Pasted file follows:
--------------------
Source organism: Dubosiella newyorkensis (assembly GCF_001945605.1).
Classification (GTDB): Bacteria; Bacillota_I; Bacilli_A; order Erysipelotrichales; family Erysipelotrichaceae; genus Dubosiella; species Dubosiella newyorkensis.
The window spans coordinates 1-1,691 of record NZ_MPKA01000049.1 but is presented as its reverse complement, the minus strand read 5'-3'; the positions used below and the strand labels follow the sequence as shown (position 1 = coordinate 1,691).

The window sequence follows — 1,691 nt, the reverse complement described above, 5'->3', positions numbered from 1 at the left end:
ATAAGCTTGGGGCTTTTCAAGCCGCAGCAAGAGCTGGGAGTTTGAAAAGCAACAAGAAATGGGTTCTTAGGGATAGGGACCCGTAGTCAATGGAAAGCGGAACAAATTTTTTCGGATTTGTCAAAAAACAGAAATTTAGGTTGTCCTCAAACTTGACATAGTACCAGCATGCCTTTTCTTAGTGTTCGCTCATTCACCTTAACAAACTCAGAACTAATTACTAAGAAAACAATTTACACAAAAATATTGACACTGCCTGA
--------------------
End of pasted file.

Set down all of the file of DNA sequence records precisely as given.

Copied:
Source organism: Dubosiella newyorkensis (assembly GCF_001945605.1).
Classification (GTDB): Bacteria; Bacillota_I; Bacilli_A; order Erysipelotrichales; family Erysipelotrichaceae; genus Dubosiella; species Dubosiella newyorkensis.
The window spans coordinates 1-1,691 of record NZ_MPKA01000049.1 but is presented as its reverse complement, the minus strand read 5'-3'; the positions used below and the strand labels follow the sequence as shown (position 1 = coordinate 1,691).

The window sequence follows — 1,691 nt, the reverse complement described above, 5'->3', positions numbered from 1 at the left end:
ATAAGCTTGGGGCTTTTCAAGCCGCAGCAAGAGCTGGGAGTTTGAAAAGCAACAAGAAATGGGTTCTTAGGGATAGGGACCCGTAGTCAATGGAAAGCGGAACAAATTTTTTCGGATTTGTCAAAAAACAGAAATTTAGGTTGTCCTCAAACTTGACATAGTACCAGCATGCCTTTTCTTAGTGTTCGCTCATTCACCTTAACAAACTCAGAACTAATTACTAAGAAAACAATTTACACAAAAATATTGACACTGCCTGA